He Died In Open Court
1892 Morbid Scrapbook



An Appalling List of Great Personages Who Have Died Without Warning.

The recent sudden death of Senator Plumb and the still more recent one of Judge Knapp, who expired while seated upon the judicial bench, musters from the grave the memory of an army of public men who have died in the business. Note them as they slowly file in review before you.

Senator Zach Chandler was found dead in his bed at the Grand Pacific Hotel.

Secretary Windom died while speaking at a banquet.

Senator Beck dropped insensible in the Potomac Depot on the exact spot where President Garfield was shot.

Secretary Folger worked to the last and died without warning.

Senator Tom Corwin expired at a reception while talking with Salmon P. Chase, Ben Wade, Senator Schenck and John Sherman.

The Hon. Hannibal Hamlin died at the club while chatting with his friends.

Minister Pendleton passed away while seated in a railroad train.

Senator Charles Summer, Massachusett's pride, died suddenly, working faithfully to the hour of his death.

Senator Simon Cameron feels the mysterious sweepings of paralysis and falls in the arms of his friends.

Salmon P. Chase passed away peacefully while seated at his desk with his pen in his hand.

Vice President Wilson died after emerging from the Senate bath-room.

John Quincy Adams dropped in his chair in the House of Representatives.

And so the list might be prolonged. It would include such brilliant names as Senator Matt Carpenter, Secretary of the Treasury Daniel Manning, ex-President Arthur, the Hon. Thomas H. Benton, Senator Ferry and many others.

These men died suddenly and without warning, but the significant fact in connection with their deaths is that the casuse in each case was the same. It may have been called "heart disease" or "apoplexy," but what is heart disease or apoplexy? Simply a result, not a cause. Overwork and over-indulgence weaken certain great organs. From the weakness of these organs the blood becomes poisoned, clots the heart and clogs the brain. Do you ask what these organs are? The kidneys and liver. None of these great men would have died as they did had their kidneys and liver been in order. Physicians realize this truth, and the more intelligent men and women are beginning to find it out. Not only this, but they have found out the way of preventing this gradual undermining of the life and the coming on of sudden death. Read what they say!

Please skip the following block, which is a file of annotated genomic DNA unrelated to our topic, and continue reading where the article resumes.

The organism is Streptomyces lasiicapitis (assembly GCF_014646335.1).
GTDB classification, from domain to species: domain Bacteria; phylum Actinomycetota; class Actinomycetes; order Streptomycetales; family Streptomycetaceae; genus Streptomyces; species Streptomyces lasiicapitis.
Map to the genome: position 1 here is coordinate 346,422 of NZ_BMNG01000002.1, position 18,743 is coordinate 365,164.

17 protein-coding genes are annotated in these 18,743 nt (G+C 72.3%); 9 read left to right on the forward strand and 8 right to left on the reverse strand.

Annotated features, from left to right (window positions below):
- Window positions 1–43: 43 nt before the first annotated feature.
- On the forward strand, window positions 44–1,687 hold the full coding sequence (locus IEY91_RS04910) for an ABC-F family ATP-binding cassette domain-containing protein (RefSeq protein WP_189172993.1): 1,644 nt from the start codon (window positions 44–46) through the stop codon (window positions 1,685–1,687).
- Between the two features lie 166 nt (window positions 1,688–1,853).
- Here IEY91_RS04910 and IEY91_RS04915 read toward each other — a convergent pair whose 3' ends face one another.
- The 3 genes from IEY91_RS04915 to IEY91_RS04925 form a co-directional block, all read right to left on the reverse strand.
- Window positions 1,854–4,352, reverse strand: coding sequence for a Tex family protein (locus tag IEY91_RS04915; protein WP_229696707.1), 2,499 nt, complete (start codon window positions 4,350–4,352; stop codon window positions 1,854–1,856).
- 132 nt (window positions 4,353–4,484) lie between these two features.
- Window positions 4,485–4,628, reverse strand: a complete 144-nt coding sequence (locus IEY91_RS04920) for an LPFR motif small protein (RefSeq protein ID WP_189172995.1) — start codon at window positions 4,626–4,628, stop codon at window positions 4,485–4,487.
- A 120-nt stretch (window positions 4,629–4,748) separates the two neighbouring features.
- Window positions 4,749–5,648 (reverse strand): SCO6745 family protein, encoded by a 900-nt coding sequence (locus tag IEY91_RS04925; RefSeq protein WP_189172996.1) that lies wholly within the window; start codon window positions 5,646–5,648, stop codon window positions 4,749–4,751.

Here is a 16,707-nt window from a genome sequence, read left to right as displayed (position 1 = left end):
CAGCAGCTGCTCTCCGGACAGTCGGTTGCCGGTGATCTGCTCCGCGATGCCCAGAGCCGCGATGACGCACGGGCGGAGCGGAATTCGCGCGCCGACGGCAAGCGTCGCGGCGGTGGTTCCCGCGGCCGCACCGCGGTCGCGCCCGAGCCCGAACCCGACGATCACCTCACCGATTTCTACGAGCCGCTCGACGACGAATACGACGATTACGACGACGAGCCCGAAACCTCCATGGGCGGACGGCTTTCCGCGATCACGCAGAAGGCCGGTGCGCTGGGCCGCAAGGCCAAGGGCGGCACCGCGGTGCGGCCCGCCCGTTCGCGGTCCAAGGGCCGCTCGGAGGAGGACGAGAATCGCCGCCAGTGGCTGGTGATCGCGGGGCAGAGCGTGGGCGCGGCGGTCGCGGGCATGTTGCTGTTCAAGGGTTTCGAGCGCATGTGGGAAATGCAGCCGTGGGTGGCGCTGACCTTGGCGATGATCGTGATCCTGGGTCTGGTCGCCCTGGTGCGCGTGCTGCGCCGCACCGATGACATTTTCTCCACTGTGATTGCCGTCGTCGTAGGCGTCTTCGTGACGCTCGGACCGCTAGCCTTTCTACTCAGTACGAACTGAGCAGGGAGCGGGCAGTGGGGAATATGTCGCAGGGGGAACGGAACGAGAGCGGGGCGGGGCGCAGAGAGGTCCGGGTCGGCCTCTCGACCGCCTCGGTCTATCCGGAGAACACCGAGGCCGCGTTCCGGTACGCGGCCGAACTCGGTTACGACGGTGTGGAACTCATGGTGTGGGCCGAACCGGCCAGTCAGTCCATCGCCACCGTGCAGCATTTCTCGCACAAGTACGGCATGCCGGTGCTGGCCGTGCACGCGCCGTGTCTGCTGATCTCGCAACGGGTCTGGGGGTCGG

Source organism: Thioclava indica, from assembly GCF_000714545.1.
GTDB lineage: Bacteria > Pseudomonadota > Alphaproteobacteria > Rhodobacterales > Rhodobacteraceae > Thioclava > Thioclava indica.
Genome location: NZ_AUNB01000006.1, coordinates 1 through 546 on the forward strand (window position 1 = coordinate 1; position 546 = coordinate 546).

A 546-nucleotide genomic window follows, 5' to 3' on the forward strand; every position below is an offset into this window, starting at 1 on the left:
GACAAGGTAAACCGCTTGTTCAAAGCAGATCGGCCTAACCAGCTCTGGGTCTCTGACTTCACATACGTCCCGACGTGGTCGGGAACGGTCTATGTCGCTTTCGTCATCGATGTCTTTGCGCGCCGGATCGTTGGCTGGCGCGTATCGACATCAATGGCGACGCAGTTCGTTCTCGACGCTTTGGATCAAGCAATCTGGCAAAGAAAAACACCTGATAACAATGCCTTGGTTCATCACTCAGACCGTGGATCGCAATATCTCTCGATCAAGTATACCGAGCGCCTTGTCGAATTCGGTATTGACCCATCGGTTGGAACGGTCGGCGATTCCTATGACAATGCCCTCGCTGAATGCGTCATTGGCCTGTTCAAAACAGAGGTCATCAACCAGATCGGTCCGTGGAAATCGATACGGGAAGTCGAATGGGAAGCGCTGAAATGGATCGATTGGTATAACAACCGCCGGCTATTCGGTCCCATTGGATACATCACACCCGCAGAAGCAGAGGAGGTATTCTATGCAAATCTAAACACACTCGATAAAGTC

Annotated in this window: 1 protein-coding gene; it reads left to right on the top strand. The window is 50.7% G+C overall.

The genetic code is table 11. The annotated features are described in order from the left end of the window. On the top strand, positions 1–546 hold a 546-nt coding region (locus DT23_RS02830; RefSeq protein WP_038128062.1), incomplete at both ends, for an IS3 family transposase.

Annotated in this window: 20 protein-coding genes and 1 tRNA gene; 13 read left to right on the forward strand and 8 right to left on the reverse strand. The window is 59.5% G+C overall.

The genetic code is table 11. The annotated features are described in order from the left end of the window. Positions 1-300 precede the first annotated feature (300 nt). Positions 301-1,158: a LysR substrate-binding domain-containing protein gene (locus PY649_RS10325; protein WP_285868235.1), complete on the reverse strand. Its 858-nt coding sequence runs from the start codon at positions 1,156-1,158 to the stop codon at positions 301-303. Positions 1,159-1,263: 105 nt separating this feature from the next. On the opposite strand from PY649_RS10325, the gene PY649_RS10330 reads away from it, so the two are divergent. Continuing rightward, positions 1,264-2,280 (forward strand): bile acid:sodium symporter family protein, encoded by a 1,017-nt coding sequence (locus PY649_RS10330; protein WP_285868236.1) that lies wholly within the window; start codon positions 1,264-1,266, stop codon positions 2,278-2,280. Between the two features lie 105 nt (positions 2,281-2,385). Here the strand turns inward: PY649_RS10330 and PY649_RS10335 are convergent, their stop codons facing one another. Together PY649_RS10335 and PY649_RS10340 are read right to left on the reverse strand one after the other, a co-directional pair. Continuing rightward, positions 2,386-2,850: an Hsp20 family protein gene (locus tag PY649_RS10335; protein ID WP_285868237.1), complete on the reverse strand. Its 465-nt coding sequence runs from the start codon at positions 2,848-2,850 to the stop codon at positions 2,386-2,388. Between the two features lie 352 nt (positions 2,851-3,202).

Dr. Hoesch, of Berlin, Germany, asserts: "I have been the victim of palpitation of the heart, and upon taking the least cold the symptoms would become alarming. This has entirely disappeared under the use of Warner's Safe Cure, and I am perfectly well and strong."

Dr. R. A. Gunn, dean of the United States Medical College, New York, declares: "I am independent enough and frank enough to commend most heartily that great remedy, Warner's Safe Cure."

The Rev. J. E. Rankin, D. D., of Washington, D.C., affirms: "I know physicians of the highest character and standing who prescribe and use Warner's Safe Cure for diseases of the kidneys and urinary organs. I desire in the interests of humanity to recommend this medicine."

Great men may pass away suddenly and leave a warning to others who are overworked or overindulging. The slender thread of life may be strained, but it need not be snapped if care and the right preventive remedy are used. Modern life has its strains, but it also has its discoveries which preserve the health and lengthen the life. And foremost among the discoveries for the benefit of humanity is the great one of which these scientific men speak.

From the Collection of the Comtesse DeSpair
The 1892 Morbid Scrapbook

Dreadful Sentiments...